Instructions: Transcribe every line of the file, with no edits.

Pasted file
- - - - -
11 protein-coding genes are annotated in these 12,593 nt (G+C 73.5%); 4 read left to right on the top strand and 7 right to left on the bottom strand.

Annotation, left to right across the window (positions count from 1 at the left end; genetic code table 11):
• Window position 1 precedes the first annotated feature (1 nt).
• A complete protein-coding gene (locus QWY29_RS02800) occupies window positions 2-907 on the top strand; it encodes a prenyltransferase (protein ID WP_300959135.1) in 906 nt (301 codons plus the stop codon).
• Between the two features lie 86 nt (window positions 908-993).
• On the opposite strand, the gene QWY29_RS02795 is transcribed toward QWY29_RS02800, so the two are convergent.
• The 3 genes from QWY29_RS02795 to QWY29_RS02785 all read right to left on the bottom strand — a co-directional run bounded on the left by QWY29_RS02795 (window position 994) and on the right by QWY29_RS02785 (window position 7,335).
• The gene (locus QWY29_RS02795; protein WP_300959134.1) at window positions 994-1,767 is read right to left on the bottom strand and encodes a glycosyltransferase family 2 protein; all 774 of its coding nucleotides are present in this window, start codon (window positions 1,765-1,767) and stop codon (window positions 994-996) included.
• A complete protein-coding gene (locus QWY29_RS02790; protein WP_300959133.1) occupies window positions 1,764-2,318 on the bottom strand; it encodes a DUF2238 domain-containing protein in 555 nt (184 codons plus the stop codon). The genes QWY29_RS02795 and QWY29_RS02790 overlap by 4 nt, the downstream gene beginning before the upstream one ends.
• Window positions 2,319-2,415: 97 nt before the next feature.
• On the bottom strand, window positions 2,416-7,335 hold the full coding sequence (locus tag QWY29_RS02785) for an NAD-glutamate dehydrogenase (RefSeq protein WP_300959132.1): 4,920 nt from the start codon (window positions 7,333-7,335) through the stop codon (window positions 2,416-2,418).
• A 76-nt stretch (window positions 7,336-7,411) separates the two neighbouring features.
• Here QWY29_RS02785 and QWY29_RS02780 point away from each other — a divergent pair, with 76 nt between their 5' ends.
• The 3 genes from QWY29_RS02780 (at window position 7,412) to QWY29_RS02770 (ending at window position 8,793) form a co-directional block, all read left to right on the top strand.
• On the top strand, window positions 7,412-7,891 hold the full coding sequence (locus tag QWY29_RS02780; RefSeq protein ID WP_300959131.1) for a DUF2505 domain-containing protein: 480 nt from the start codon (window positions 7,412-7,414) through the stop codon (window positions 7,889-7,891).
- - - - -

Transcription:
11 protein-coding genes are annotated in these 12,593 nt (G+C 73.5%); 4 read left to right on the top strand and 7 right to left on the bottom strand.

Annotation, left to right across the window (positions count from 1 at the left end; genetic code table 11):
• Window position 1 precedes the first annotated feature (1 nt).
• A complete protein-coding gene (locus QWY29_RS02800) occupies window positions 2-907 on the top strand; it encodes a prenyltransferase (protein ID WP_300959135.1) in 906 nt (301 codons plus the stop codon).
• Between the two features lie 86 nt (window positions 908-993).
• On the opposite strand, the gene QWY29_RS02795 is transcribed toward QWY29_RS02800, so the two are convergent.
• The 3 genes from QWY29_RS02795 to QWY29_RS02785 all read right to left on the bottom strand — a co-directional run bounded on the left by QWY29_RS02795 (window position 994) and on the right by QWY29_RS02785 (window position 7,335).
• The gene (locus QWY29_RS02795; protein WP_300959134.1) at window positions 994-1,767 is read right to left on the bottom strand and encodes a glycosyltransferase family 2 protein; all 774 of its coding nucleotides are present in this window, start codon (window positions 1,765-1,767) and stop codon (window positions 994-996) included.
• A complete protein-coding gene (locus QWY29_RS02790; protein WP_300959133.1) occupies window positions 1,764-2,318 on the bottom strand; it encodes a DUF2238 domain-containing protein in 555 nt (184 codons plus the stop codon). The genes QWY29_RS02795 and QWY29_RS02790 overlap by 4 nt, the downstream gene beginning before the upstream one ends.
• Window positions 2,319-2,415: 97 nt before the next feature.
• On the bottom strand, window positions 2,416-7,335 hold the full coding sequence (locus tag QWY29_RS02785) for an NAD-glutamate dehydrogenase (RefSeq protein WP_300959132.1): 4,920 nt from the start codon (window positions 7,333-7,335) through the stop codon (window positions 2,416-2,418).
• A 76-nt stretch (window positions 7,336-7,411) separates the two neighbouring features.
• Here QWY29_RS02785 and QWY29_RS02780 point away from each other — a divergent pair, with 76 nt between their 5' ends.
• The 3 genes from QWY29_RS02780 (at window position 7,412) to QWY29_RS02770 (ending at window position 8,793) form a co-directional block, all read left to right on the top strand.
• On the top strand, window positions 7,412-7,891 hold the full coding sequence (locus tag QWY29_RS02780; RefSeq protein ID WP_300959131.1) for a DUF2505 domain-containing protein: 480 nt from the start codon (window positions 7,412-7,414) through the stop codon (window positions 7,889-7,891).